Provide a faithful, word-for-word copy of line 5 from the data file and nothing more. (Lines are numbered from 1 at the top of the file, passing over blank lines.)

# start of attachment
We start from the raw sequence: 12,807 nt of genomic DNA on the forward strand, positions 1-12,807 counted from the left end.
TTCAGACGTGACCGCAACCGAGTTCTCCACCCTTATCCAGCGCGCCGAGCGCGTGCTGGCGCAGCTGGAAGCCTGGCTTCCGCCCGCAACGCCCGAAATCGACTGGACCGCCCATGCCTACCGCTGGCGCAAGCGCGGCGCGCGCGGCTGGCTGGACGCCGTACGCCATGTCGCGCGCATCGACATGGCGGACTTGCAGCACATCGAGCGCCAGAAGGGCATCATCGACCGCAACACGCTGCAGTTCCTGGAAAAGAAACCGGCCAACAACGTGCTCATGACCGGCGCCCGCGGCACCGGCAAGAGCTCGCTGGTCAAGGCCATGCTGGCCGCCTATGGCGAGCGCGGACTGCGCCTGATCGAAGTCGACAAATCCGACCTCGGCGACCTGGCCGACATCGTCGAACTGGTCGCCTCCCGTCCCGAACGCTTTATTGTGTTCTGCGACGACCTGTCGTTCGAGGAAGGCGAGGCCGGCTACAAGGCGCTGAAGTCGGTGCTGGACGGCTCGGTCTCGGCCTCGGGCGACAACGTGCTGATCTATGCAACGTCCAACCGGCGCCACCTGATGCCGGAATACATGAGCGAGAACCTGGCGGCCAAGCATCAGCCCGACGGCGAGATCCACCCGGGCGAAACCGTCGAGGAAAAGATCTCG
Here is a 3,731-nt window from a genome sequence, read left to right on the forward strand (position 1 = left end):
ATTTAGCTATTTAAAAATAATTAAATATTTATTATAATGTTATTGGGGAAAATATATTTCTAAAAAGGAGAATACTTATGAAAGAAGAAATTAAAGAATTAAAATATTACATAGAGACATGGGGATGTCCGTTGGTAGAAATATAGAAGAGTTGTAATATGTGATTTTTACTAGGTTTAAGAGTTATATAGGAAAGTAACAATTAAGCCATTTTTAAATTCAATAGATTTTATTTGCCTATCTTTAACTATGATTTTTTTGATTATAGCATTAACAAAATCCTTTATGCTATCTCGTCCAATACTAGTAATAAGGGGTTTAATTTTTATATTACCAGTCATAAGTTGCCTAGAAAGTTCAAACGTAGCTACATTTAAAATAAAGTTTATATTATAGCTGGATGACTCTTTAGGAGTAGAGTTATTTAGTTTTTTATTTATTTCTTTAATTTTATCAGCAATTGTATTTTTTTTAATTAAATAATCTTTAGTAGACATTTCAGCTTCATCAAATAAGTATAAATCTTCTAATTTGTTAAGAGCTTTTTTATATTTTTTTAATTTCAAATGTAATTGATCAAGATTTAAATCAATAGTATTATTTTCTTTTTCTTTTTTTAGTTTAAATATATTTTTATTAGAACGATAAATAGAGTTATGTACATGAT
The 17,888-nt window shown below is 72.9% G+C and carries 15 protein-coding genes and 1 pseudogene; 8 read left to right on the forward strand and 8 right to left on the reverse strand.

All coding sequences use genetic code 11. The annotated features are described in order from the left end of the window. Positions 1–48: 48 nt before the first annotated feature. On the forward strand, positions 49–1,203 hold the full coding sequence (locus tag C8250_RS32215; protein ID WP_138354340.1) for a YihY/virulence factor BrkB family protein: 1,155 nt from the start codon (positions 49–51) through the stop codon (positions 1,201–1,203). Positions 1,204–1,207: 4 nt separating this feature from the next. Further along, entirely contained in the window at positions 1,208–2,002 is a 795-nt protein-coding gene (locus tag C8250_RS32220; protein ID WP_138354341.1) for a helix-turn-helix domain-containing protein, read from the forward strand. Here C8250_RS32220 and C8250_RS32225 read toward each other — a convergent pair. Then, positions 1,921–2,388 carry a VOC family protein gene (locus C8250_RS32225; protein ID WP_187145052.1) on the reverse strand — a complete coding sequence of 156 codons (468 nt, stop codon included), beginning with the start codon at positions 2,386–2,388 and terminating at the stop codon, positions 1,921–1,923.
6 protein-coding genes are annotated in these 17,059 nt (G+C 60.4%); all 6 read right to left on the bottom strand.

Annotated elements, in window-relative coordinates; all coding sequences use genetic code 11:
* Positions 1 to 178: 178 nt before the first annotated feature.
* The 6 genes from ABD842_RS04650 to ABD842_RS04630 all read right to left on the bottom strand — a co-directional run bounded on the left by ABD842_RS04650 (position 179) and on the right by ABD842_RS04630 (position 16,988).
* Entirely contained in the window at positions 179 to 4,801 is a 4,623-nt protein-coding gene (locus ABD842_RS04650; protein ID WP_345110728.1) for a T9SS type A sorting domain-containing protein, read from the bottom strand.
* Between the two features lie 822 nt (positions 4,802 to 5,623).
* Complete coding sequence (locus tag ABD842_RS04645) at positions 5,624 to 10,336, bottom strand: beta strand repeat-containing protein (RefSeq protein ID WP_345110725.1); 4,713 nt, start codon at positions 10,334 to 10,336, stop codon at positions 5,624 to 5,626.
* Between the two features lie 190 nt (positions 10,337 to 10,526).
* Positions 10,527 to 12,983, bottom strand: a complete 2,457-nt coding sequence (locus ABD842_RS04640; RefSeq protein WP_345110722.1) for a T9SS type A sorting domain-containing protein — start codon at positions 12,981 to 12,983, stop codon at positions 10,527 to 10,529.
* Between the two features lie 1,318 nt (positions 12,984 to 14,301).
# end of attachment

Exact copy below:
The 17,888-nt window shown below is 72.9% G+C and carries 15 protein-coding genes and 1 pseudogene; 8 read left to right on the forward strand and 8 right to left on the reverse strand.